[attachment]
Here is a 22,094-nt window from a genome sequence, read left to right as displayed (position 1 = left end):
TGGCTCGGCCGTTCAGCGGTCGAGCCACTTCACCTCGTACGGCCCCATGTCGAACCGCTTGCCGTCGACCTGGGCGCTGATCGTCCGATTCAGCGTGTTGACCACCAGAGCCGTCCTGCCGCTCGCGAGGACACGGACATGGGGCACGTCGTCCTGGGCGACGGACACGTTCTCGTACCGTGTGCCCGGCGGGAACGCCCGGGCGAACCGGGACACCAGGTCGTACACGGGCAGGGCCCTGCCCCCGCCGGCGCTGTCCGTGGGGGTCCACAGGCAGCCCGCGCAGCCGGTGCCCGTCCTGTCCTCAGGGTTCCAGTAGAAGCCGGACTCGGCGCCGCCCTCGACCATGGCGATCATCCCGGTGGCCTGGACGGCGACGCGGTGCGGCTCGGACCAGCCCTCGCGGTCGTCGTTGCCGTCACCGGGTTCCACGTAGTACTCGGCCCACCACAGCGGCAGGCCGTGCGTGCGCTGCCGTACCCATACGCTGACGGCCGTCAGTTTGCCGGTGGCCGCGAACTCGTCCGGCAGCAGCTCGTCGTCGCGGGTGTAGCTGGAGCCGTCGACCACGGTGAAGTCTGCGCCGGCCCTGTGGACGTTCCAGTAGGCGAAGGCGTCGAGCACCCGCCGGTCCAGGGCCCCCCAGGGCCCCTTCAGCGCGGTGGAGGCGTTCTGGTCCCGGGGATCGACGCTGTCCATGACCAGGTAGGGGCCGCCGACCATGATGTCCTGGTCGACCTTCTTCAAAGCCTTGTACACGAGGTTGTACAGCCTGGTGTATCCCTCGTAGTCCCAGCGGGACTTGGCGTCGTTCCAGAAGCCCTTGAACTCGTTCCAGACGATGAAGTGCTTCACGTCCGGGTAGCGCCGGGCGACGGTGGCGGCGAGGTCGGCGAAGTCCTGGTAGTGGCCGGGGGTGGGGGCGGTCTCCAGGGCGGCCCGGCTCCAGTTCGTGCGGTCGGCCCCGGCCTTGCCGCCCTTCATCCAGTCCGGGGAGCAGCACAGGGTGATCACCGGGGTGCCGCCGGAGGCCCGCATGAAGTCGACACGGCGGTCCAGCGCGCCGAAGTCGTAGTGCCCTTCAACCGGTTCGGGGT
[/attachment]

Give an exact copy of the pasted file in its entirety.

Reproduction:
Here is a 22,094-nt window from a genome sequence, read left to right as displayed (position 1 = left end):
TGGCTCGGCCGTTCAGCGGTCGAGCCACTTCACCTCGTACGGCCCCATGTCGAACCGCTTGCCGTCGACCTGGGCGCTGATCGTCCGATTCAGCGTGTTGACCACCAGAGCCGTCCTGCCGCTCGCGAGGACACGGACATGGGGCACGTCGTCCTGGGCGACGGACACGTTCTCGTACCGTGTGCCCGGCGGGAACGCCCGGGCGAACCGGGACACCAGGTCGTACACGGGCAGGGCCCTGCCCCCGCCGGCGCTGTCCGTGGGGGTCCACAGGCAGCCCGCGCAGCCGGTGCCCGTCCTGTCCTCAGGGTTCCAGTAGAAGCCGGACTCGGCGCCGCCCTCGACCATGGCGATCATCCCGGTGGCCTGGACGGCGACGCGGTGCGGCTCGGACCAGCCCTCGCGGTCGTCGTTGCCGTCACCGGGTTCCACGTAGTACTCGGCCCACCACAGCGGCAGGCCGTGCGTGCGCTGCCGTACCCATACGCTGACGGCCGTCAGTTTGCCGGTGGCCGCGAACTCGTCCGGCAGCAGCTCGTCGTCGCGGGTGTAGCTGGAGCCGTCGACCACGGTGAAGTCTGCGCCGGCCCTGTGGACGTTCCAGTAGGCGAAGGCGTCGAGCACCCGCCGGTCCAGGGCCCCCCAGGGCCCCTTCAGCGCGGTGGAGGCGTTCTGGTCCCGGGGATCGACGCTGTCCATGACCAGGTAGGGGCCGCCGACCATGATGTCCTGGTCGACCTTCTTCAAAGCCTTGTACACGAGGTTGTACAGCCTGGTGTATCCCTCGTAGTCCCAGCGGGACTTGGCGTCGTTCCAGAAGCCCTTGAACTCGTTCCAGACGATGAAGTGCTTCACGTCCGGGTAGCGCCGGGCGACGGTGGCGGCGAGGTCGGCGAAGTCCTGGTAGTGGCCGGGGGTGGGGGCGGTCTCCAGGGCGGCCCGGCTCCAGTTCGTGCGGTCGGCCCCGGCCTTGCCGCCCTTCATCCAGTCCGGGGAGCAGCACAGGGTGATCACCGGGGTGCCGCCGGAGGCCCGCATGAAGTCGACACGGCGGTCCAGCGCGCCGAAGTCGTAGTGCCCTTCAACCGGTTCGGGGT